Sinhala and Tamil New Year's Day in Sri Lanka
Sinhala and Tamil New Year's Day, also known as Aluth Avurudda in Sinhala and Puthandu in Tamil, is a significant cultural event in Sri Lanka. It marks the beginning of the new year for both the Sinhalese and Tamil communities living in the country. The date of the celebration usually falls on the 13th or 14th of April, depending on the sighting of the new moon and the solar cycle.
The Sinhala and Tamil New Year's Day in Sri Lanka has a rich history that dates back thousands of years. It is believed that the celebration of the new year began with the arrival of the Aryans to the island around 543 BCE. The new year is closely linked to the agricultural cycle and the movement of the sun from the Meena Rashiya (House of Pisces) to the Mesha Rashiya (House of Aries) in the Zodiac. The event is deeply rooted in the island's ancient agricultural society and is mainly celebrated to give thanks for the bountiful harvest and to welcome a prosperous new year.
National customs for Sinhala and Tamil New Year's Day in Sri Lanka
There are several national customs associated with Sinhala and Tamil New Year's Day in Sri Lanka. Preparations for the event typically begin several days before the actual day. Houses are cleaned, and new clothes are bought for the entire family. Traditional sweetmeats such as Kavum, Kokis, and Athirasa are prepared in advance and shared among family and friends.
On the day of the new year, people wake up early, take a ritual bath, and visit the nearest temple to seek blessings for the year ahead. The lighting of the hearth and the preparation of the first meal of the new year are also essential customs. The time to light the hearth and cook the first meal is determined by astrologers and is followed by the entire nation.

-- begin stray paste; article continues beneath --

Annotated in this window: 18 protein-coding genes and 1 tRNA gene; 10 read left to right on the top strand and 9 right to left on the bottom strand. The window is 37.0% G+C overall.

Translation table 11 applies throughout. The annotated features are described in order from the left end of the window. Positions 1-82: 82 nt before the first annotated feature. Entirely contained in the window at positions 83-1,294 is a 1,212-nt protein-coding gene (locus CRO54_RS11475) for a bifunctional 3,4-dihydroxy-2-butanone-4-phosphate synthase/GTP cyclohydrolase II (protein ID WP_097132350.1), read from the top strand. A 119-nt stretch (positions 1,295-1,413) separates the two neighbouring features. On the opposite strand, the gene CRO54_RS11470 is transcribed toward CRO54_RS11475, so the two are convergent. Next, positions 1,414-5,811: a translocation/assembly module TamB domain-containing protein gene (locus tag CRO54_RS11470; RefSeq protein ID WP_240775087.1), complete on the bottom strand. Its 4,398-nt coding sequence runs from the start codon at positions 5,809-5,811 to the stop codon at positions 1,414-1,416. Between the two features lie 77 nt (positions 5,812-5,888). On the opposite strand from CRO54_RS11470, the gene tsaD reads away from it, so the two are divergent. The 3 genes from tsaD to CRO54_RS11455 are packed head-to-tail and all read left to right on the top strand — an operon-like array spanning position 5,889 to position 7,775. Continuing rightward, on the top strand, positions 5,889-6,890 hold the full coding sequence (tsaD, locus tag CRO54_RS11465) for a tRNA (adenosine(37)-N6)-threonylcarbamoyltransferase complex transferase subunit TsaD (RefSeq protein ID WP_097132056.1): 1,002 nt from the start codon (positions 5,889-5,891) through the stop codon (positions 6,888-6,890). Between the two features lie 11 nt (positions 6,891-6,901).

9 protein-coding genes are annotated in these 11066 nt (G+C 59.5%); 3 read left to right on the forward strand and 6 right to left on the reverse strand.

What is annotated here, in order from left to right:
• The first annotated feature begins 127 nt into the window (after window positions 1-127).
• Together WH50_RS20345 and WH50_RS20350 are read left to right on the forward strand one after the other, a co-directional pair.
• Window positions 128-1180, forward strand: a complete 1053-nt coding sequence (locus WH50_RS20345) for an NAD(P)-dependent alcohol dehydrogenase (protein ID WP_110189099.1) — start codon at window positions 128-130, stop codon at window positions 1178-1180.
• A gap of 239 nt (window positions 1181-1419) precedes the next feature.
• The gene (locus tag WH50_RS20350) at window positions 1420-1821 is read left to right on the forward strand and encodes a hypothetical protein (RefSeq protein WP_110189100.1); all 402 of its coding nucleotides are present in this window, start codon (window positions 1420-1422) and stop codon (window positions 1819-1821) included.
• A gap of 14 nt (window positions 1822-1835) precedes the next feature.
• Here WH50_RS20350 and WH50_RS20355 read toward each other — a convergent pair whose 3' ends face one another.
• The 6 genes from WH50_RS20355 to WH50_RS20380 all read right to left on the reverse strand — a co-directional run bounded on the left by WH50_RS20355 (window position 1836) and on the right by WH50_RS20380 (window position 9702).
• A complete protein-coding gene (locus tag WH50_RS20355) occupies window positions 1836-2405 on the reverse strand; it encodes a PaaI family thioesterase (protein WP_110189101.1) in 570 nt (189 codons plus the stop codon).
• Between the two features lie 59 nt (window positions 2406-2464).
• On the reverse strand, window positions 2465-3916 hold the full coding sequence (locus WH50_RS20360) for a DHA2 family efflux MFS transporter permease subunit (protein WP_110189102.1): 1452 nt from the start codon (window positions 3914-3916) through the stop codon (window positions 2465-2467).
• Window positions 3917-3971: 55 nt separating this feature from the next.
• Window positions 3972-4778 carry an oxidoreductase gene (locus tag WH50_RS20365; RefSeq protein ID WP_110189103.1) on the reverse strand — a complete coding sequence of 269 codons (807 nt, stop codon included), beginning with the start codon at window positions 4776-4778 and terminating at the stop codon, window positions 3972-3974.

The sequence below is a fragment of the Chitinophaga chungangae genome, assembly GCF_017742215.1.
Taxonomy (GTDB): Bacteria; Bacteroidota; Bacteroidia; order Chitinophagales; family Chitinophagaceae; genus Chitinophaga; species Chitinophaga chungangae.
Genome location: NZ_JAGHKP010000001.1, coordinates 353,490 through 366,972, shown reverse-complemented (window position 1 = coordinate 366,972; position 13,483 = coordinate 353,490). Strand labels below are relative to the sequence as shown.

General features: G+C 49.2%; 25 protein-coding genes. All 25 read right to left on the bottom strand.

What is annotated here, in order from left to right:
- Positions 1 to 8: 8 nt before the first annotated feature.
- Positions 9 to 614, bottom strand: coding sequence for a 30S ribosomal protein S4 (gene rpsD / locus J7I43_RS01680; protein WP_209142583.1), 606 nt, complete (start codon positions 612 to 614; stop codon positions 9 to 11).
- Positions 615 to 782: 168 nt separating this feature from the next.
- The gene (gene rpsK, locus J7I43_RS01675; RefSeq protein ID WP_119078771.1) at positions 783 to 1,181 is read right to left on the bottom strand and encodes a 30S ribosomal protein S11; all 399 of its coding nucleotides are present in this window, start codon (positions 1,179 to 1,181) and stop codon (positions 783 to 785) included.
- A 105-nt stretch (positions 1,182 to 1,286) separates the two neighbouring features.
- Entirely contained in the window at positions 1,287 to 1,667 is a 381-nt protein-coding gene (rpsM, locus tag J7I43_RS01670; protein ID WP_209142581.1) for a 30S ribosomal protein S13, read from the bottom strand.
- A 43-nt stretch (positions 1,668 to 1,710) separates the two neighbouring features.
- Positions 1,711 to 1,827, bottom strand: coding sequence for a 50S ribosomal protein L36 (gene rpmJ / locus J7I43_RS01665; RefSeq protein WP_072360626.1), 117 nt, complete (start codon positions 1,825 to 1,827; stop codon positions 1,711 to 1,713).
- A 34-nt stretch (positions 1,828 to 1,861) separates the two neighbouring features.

An important custom is the exchange of gifts, especially between family members and close friends. Children often receive money from their elders, known as "Kiri Ahara" in Sinhala, symbolizing the sharing of wealth and blessings. Traditional games and activities such as pillow fights, tug of war, and climbing the greasy pole (Kamba Adeema) are organized in villages and towns across the country.
Local customs for Sinhala and Tamil New Year's Day in Sri Lanka
While the celebration of Sinhala and Tamil New Year's Day in Sri Lanka has many national customs, there are also local variations and practices. In some areas, people organize street dramas and performances highlighting stories from Sri Lankan folklore and history. The Tamil community in the north and east of Sri Lanka also has unique customs such as the reading of the Panchangam (the Tamil almanac) by a respected elder, which forecasts the year ahead for the community.
Sinhala and Tamil New Year's Day is an essential cultural event in Sri Lanka that brings together the diverse communities of the island to celebrate the beginning of a new year. With a long history and rich customs, the event showcases the unity and harmony that exists between the Sinhalese and Tamil people living in Sri Lanka. The celebration of this day serves as a reminder of the island's agricultural roots and the importance of sharing and togetherness.